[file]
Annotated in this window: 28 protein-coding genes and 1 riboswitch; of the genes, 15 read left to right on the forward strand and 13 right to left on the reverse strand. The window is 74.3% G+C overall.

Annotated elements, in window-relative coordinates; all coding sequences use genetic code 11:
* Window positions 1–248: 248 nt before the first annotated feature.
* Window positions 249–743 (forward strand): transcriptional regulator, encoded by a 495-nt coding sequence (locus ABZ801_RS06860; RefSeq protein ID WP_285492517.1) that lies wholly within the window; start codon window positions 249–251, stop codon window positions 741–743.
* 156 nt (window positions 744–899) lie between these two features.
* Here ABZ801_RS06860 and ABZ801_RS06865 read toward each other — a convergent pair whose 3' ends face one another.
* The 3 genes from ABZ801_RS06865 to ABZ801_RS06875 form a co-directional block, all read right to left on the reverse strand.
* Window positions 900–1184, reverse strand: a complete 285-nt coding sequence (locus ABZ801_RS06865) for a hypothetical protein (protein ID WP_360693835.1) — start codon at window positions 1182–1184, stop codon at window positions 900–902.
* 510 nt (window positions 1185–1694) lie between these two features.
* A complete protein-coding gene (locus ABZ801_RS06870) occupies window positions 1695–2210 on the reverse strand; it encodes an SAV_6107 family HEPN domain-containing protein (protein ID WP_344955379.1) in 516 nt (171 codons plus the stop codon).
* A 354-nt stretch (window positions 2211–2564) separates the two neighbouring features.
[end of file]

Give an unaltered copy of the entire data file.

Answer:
Annotated in this window: 28 protein-coding genes and 1 riboswitch; of the genes, 15 read left to right on the forward strand and 13 right to left on the reverse strand. The window is 74.3% G+C overall.

Annotated elements, in window-relative coordinates; all coding sequences use genetic code 11:
* Window positions 1–248: 248 nt before the first annotated feature.
* Window positions 249–743 (forward strand): transcriptional regulator, encoded by a 495-nt coding sequence (locus ABZ801_RS06860; RefSeq protein ID WP_285492517.1) that lies wholly within the window; start codon window positions 249–251, stop codon window positions 741–743.
* 156 nt (window positions 744–899) lie between these two features.
* Here ABZ801_RS06860 and ABZ801_RS06865 read toward each other — a convergent pair whose 3' ends face one another.
* The 3 genes from ABZ801_RS06865 to ABZ801_RS06875 form a co-directional block, all read right to left on the reverse strand.
* Window positions 900–1184, reverse strand: a complete 285-nt coding sequence (locus ABZ801_RS06865) for a hypothetical protein (protein ID WP_360693835.1) — start codon at window positions 1182–1184, stop codon at window positions 900–902.
* 510 nt (window positions 1185–1694) lie between these two features.
* A complete protein-coding gene (locus ABZ801_RS06870) occupies window positions 1695–2210 on the reverse strand; it encodes an SAV_6107 family HEPN domain-containing protein (protein ID WP_344955379.1) in 516 nt (171 codons plus the stop codon).
* A 354-nt stretch (window positions 2211–2564) separates the two neighbouring features.